For everybody who loved Ghostbusters, Evolution is a retread of that movie. Same director, similar characters, story, and jokes, with the obvious difference being the replacement of ghosts with aliens. It is an amusing ride, but a terribly familiar one, which is why Evolution is disappointing. Ivan Reitman missed out on so much, and instead of being original, he essentially redid an old (but highly enjoyable) movie of his. Reitman (Six Days, Seven Nights, Father's Day) has a gift for comedy, but here frequently goes below the belt, and has a fascination with the colon, both human and alien. The premise of Evolution is that a meteor crashes in Arizona, landing in a small cavern. There are organisms on the meteor that begin evolving rapidly. The process that took billions of years on Earth is taking a matter of days for these aliens.

Local community college professor Ira Kane (David Duchovny, Return to Me, X-Files: Fight the Future) and women's volleyball coach and US Geological Survey volunteer Harry Block (Orlando Jones, Say It Isn't So, Double Take) are first on the scene, and they collect some samples. When it is clear that something big is happening, the military comes in and muscles Kane and Block out. CDC scientist Allison Reid (Julianne Moore, Hannibal, The Ladies Man) arrives to help the military, and quickly realizes that Kane and Block are the people she should be working with. After all, this wouldn't be a movie unless the underdogs come up with the way to defeat the aliens. Also tagging along is wannabe fireman Wayne Green (Seann William Scott, Dude, Where's My Car?, Road Trip), who really doesn't belong in the story but somehow ends up there anyway.

The real surprise in Evolution is that even with all the familiarity, the story is still amusing. Writers David Diamond and David Weissman (The Family Man) Don Jakoby (John Carpenter's Vampires) look at things in a decidedly nonserious manner. Everything is a joke, and nothing is sacred. Their apparent enthusiasm for the material translates easily onto the screen, turning Evolution into a wacky adventure with a bunch of misfits. The acting is on par with other movies like this; nothing spectacular, but nothing horrible either. Moore fares the worst. Reid's chief characteristic is that she is clumsy. So the script has Moore falling down, running into things, and dropping papers. Yawn. Duchovny (who quit X-Files presumably to expand his career and ironically is now kind of working for the government and fighting aliens) is a little better, although he doesn't do much. Scott plays the same role he does in every movie, as does Jones. The difference with Jones is that his roles here veer wildly from hilarious to assinine. Luckily for him, he's in the former category here. Block is a dreamer in way over his head. He realizes it, but continues on.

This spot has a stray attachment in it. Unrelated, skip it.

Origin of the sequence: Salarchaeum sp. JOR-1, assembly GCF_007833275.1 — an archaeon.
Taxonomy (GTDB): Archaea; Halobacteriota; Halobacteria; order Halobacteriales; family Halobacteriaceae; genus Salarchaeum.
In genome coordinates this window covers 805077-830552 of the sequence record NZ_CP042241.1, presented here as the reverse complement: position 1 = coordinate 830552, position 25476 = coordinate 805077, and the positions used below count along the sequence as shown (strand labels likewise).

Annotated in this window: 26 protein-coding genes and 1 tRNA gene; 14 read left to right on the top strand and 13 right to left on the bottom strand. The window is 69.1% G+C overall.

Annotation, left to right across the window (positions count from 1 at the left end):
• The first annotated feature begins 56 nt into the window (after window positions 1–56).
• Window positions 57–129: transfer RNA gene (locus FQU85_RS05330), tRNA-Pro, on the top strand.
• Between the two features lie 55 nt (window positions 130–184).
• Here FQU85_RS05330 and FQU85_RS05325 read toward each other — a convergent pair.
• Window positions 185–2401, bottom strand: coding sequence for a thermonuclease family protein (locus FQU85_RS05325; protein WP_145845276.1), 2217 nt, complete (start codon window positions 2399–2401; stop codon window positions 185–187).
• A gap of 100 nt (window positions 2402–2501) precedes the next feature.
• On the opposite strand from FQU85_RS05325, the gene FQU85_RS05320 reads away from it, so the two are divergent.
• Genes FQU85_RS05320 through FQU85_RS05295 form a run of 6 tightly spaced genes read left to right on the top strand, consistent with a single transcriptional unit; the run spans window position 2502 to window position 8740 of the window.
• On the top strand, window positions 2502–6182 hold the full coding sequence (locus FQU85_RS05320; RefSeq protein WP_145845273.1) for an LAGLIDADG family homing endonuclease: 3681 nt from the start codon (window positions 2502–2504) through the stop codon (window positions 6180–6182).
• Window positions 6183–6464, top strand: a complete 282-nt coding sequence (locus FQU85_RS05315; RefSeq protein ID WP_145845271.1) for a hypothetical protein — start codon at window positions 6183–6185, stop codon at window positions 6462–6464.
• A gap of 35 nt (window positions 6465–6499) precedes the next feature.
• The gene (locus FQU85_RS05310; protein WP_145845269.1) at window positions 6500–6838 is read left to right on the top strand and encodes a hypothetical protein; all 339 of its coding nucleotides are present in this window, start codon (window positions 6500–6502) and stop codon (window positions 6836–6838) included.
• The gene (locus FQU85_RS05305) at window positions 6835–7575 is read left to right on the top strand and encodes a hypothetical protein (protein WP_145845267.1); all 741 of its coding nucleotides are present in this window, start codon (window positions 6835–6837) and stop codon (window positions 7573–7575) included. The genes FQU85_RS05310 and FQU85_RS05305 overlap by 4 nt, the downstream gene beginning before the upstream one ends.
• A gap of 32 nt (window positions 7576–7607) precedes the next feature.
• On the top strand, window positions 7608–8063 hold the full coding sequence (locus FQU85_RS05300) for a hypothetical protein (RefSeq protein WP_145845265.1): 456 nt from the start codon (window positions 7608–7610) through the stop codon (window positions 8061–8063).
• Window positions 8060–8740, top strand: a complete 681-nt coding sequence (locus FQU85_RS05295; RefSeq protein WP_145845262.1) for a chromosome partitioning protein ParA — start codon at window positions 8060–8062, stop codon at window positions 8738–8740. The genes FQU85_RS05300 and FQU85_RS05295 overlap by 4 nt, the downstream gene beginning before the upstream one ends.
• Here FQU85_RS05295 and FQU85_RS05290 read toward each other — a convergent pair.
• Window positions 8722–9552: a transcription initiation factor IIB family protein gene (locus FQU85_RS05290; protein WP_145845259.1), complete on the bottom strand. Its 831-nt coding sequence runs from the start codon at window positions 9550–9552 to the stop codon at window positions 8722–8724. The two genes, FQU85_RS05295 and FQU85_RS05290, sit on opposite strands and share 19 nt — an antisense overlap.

PDI, the same company behind the gorgeous animation of Shrek, handles the animation here. They have the daunting task of going from single-celled organisms all the way up the evolutionary ladder to mammals. PDI creates a convincing array of creatures, most of the slimy and disgusting. The detail is just as intricate on an inch-long flatworm as it is on the flying dinosaurs. Evolution ends with a blatant product plug, but Reitman handles it in such a way that it's never clear if they are actually supporting the product or mocking it. It's this kind of sensibility that makes Evolution a little better than it actually is.

Haro Rates It: Okay.
1 hour, 45 minutes, Rated PG-13 for crude and sexual humor, and for sci-fi action.

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